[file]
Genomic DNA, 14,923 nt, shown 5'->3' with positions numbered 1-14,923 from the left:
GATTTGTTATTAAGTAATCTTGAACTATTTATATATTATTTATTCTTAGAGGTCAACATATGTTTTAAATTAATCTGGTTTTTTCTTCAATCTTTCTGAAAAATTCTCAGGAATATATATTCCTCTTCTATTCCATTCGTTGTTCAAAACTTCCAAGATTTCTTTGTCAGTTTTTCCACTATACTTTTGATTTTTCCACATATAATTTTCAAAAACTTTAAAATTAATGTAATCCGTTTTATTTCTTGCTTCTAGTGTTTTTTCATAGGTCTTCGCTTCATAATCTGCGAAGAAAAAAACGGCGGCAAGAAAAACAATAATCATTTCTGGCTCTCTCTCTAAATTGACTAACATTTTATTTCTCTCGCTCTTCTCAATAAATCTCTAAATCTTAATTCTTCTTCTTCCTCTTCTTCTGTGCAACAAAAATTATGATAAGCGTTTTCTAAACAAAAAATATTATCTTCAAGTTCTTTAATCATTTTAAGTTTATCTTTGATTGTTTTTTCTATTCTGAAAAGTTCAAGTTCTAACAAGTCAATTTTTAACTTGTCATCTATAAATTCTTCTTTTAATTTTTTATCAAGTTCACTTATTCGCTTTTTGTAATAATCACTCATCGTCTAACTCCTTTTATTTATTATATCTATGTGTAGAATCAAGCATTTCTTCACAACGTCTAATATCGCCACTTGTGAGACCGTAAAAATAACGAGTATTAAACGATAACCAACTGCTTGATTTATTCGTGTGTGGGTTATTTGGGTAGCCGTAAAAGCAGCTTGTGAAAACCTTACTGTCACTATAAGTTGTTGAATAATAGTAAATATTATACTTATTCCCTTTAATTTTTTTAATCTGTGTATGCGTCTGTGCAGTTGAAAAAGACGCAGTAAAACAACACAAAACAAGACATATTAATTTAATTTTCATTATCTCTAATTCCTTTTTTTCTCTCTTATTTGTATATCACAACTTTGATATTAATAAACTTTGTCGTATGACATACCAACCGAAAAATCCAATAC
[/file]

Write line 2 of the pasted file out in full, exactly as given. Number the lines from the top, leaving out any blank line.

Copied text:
GATTTGTTATTAAGTAATCTTGAACTATTTATATATTATTTATTCTTAGAGGTCAACATATGTTTTAAATTAATCTGGTTTTTTCTTCAATCTTTCTGAAAAATTCTCAGGAATATATATTCCTCTTCTATTCCATTCGTTGTTCAAAACTTCCAAGATTTCTTTGTCAGTTTTTCCACTATACTTTTGATTTTTCCACATATAATTTTCAAAAACTTTAAAATTAATGTAATCCGTTTTATTTCTTGCTTCTAGTGTTTTTTCATAGGTCTTCGCTTCATAATCTGCGAAGAAAAAAACGGCGGCAAGAAAAACAATAATCATTTCTGGCTCTCTCTCTAAATTGACTAACATTTTATTTCTCTCGCTCTTCTCAATAAATCTCTAAATCTTAATTCTTCTTCTTCCTCTTCTTCTGTGCAACAAAAATTATGATAAGCGTTTTCTAAACAAAAAATATTATCTTCAAGTTCTTTAATCATTTTAAGTTTATCTTTGATTGTTTTTTCTATTCTGAAAAGTTCAAGTTCTAACAAGTCAATTTTTAACTTGTCATCTATAAATTCTTCTTTTAATTTTTTATCAAGTTCACTTATTCGCTTTTTGTAATAATCACTCATCGTCTAACTCCTTTTATTTATTATATCTATGTGTAGAATCAAGCATTTCTTCACAACGTCTAATATCGCCACTTGTGAGACCGTAAAAATAACGAGTATTAAACGATAACCAACTGCTTGATTTATTCGTGTGTGGGTTATTTGGGTAGCCGTAAAAGCAGCTTGTGAAAACCTTACTGTCACTATAAGTTGTTGAATAATAGTAAATATTATACTTATTCCCTTTAATTTTTTTAATCTGTGTATGCGTCTGTGCAGTTGAAAAAGACGCAGTAAAACAACACAAAACAAGACATATTAATTTAATTTTCATTATCTCTAATTCCTTTTTTTCTCTCTTATTTGTATATCACAACTTTGATATTAATAAACTTTGTCGTATGACATACCAACCGAAAAATCCAATAC